Written By Toni McKinnon, AsktheScientists.com
You really should start trusting your gut. That’s because it has a huge impact on your mood, brain, and overall health.
The gut—which is a short way to say stomach, small, and large intestines—processes your diet. It absorbs the energy and nutrition you get from your food. So, without good gut and digestive health, your cells aren’t getting what they need to thrive every day.
Any discussion of gut health has to start at the microscopic level with your microbiome. This collection of bacteria and other microbes lives in your intestines and helps you process the food you eat.
It’s totally normal for the gut to be home to trillions of bacteria. There’s actually as many microbial members of your microbiome as human cells in your body. You’ll find them mostly in the large intestine and to a lesser extent in the small intestine, but not much in the stomach. The harsh, acidic environment of the stomach isn’t very inhabitable. Most of these single-celled primitive organisms are just hanging out where the food stays the longest, waiting for free meals.
But you benefit, too. Your gut bacteria help out, breaking down food. And all it costs you is a little bit of space at the Hotel Intestine and a meal.
Adding Probiotics to Your Diet
This win-win symbiotic relationship is typical. Most of the microbes (also called microflora) are harmless if they stay in the right place and in manageable quantities. Of the 40,000-plus different strains and species, there are well-studied bacteria shown to help.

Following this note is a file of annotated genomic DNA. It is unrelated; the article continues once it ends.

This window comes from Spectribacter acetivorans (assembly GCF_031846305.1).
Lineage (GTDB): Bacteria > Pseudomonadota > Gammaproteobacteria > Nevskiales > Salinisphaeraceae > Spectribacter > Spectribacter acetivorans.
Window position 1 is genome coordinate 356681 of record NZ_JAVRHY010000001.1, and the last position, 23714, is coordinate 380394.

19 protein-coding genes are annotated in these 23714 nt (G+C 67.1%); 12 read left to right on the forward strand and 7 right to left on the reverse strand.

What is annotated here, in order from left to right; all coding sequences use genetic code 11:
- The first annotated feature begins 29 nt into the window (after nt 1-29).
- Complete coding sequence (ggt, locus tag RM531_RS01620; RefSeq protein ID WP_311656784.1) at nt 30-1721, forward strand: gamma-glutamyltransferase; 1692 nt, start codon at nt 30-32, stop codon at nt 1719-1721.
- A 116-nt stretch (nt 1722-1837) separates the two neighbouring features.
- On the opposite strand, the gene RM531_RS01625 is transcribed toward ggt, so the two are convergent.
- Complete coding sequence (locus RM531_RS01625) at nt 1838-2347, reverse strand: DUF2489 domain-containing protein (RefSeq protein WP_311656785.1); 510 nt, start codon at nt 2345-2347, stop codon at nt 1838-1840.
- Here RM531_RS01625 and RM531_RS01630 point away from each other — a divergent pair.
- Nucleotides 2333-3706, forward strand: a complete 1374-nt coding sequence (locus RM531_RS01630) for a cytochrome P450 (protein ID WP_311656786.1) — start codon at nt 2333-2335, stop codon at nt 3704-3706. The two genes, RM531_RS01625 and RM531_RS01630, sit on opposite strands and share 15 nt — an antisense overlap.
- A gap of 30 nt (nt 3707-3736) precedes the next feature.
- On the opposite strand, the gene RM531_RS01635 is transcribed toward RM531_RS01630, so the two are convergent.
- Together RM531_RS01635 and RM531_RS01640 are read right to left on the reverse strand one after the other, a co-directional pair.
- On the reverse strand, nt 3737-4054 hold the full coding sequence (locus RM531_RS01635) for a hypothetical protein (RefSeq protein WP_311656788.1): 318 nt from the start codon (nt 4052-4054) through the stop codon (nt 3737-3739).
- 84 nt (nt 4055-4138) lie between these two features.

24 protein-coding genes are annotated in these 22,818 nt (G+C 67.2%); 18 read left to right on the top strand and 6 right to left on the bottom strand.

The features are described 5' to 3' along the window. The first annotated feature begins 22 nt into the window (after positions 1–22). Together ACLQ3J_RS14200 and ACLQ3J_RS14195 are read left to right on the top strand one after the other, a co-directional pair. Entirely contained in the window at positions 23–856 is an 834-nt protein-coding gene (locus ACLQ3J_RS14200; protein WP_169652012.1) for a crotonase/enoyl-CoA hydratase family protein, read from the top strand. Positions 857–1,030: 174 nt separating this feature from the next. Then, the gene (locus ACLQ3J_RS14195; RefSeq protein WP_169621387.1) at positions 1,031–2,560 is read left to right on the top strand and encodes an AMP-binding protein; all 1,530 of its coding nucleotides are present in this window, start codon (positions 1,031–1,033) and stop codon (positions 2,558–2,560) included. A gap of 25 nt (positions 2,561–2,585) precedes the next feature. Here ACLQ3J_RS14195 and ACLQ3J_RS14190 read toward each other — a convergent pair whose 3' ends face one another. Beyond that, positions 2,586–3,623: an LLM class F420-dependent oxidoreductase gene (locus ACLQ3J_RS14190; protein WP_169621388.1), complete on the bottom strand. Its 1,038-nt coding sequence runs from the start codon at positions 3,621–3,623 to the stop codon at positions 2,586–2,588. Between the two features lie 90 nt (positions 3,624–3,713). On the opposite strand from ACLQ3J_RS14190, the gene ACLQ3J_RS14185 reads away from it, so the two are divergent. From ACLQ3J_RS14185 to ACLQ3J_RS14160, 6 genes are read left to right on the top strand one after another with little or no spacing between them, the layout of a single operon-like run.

We call these probiotics. And you’ve probably heard that term a lot.
There’s a definition—provided by the Food and Agriculture Organization of the United Nations—that’s widely accepted: “Live microorganisms that, when administered in adequate amounts, confer a health benefit on the host.” But most people probably know probiotics as “good bacteria.”
Labeling the bacteria “good” might be going a little bit too far. Even if it’s compelling and simple, it’s not perfectly accurate to start calling some bacteria heroes and others villains. All bacteria are selfish and are just looking after themselves and their descendants. We just happen to benefit from that selfishness sometimes.
Because we do gain health benefits from some, it’s important to maintain a thriving population of bacteria shown to be helpful/useful. Probiotics can help provide reinforcements that can tip the balance of gut bacteria in a positive direction.
Research on probiotics shows ties to healthy digestion, and even healthy immune function. That makes sense because your gut contains a high concentration of immune cells that can help the good bacteria take foothold which helps to support a healthy immune system.